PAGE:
An accused can sometimes be subjected to a criminal charge notwithstanding the fact that he or she was not an active participant in the offense. The customary scenario for this type of situation is a charge of accomplice or conspiracy. Our criminal attorneys are here to assist you if you have been charged with such an offense. A criminal lawyer from our firm is available to answer your questions, discuss each defense available and help you through the criminal process.
The criminal code of New Jersey establishes standards for accountability for not only an individual’s own conduct but also the actions of others in certain instances. In this regard, an individual is responsible for the conduct of another where they are “legally accountable” for their actions.
The law provides that an individual is legally accountable for a criminal act of another where:
- The defendant causes an innocent individual to commit the criminal act;
- The defendant is an accomplice in the commission of the crime; or
- The defendant conspires with another to commit the criminal offense.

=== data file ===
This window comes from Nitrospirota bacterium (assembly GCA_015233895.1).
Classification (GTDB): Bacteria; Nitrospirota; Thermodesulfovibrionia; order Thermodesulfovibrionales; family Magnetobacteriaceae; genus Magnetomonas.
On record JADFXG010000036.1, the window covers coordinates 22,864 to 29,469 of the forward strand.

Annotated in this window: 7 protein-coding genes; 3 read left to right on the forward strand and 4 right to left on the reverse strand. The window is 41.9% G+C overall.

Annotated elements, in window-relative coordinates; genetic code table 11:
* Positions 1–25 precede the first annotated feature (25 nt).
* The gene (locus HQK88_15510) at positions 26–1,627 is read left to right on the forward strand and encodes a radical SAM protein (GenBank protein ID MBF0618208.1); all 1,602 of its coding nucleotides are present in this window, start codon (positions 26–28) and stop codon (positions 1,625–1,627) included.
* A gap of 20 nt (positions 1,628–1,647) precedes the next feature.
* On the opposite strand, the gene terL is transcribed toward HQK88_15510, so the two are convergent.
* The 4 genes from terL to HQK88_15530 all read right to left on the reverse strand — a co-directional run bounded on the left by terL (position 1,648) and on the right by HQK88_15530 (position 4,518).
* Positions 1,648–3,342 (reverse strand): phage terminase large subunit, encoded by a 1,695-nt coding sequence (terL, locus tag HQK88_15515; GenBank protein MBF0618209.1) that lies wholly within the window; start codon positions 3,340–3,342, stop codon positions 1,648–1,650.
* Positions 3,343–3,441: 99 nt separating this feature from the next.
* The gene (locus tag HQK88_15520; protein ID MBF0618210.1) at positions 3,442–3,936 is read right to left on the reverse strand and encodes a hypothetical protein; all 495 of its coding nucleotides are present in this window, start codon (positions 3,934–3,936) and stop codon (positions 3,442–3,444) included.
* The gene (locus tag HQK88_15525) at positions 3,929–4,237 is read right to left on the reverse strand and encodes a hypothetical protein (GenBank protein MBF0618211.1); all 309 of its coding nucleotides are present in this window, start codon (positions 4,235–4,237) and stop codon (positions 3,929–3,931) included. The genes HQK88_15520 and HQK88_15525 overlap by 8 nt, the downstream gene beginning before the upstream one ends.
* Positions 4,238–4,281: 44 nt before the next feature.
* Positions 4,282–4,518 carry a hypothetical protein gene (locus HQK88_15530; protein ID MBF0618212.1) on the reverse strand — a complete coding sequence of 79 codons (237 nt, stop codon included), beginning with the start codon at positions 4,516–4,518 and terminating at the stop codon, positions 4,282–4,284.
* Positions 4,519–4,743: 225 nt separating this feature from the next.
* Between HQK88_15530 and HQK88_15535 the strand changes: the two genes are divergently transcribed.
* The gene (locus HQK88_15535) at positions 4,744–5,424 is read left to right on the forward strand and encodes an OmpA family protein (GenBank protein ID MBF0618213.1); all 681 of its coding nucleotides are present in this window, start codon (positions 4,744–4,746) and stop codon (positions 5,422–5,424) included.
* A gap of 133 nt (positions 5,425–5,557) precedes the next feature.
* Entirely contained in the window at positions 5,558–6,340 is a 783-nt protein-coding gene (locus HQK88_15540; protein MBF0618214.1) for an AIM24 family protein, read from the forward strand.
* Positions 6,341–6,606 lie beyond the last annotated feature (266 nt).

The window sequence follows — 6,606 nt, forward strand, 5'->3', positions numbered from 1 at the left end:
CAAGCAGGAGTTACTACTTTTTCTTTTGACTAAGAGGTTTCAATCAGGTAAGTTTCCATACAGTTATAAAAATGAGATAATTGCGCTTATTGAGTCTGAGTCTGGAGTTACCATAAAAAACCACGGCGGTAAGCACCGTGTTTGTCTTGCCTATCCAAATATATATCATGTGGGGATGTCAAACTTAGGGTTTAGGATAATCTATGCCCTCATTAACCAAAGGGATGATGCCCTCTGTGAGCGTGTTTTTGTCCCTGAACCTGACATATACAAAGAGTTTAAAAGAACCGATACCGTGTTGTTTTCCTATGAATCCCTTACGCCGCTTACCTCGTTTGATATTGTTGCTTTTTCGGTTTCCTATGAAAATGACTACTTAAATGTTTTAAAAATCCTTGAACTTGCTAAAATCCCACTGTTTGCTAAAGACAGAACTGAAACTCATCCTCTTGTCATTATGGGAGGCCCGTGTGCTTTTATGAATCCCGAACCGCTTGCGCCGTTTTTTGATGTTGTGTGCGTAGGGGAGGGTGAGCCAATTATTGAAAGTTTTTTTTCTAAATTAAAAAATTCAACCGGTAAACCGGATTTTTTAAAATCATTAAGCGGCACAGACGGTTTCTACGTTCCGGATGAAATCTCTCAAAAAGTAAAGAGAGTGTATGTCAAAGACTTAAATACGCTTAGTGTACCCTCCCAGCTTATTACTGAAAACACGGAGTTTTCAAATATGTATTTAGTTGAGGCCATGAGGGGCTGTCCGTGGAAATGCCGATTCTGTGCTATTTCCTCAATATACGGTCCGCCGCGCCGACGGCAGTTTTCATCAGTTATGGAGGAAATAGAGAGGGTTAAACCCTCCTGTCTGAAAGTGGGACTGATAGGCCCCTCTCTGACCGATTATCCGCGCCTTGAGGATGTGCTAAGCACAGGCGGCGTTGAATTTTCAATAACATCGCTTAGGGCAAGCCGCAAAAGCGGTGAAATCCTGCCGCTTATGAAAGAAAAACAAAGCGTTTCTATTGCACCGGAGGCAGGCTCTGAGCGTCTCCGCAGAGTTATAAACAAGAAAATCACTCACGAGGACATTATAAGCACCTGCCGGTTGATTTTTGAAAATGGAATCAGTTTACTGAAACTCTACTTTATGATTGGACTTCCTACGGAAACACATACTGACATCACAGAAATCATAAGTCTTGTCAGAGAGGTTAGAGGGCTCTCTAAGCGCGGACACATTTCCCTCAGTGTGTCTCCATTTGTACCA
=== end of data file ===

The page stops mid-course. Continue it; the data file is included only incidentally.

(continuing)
An individual is an “accomplice” if he promotes or facilitates the commission of a criminal offense by soliciting another to commit the offense, assists or agrees to assist the third party in the commission of the offense, or fails to undertake effort to prevent a criminal offense where he has a legal duty to do so.
Individuals can sometimes have second thoughts and attempt to terminate participation in a crime. In order for termination to be a defense, the renunciation must be complete and voluntary. The individual must completely abandon his effort to commit the offense and/or prevent others from committing the offense.
A criminal defense lawyer from our law firm, the Law Offices of Jonathan F. Marshall, is available to speak to you toll-free at 1-866-450-8301 about this subject.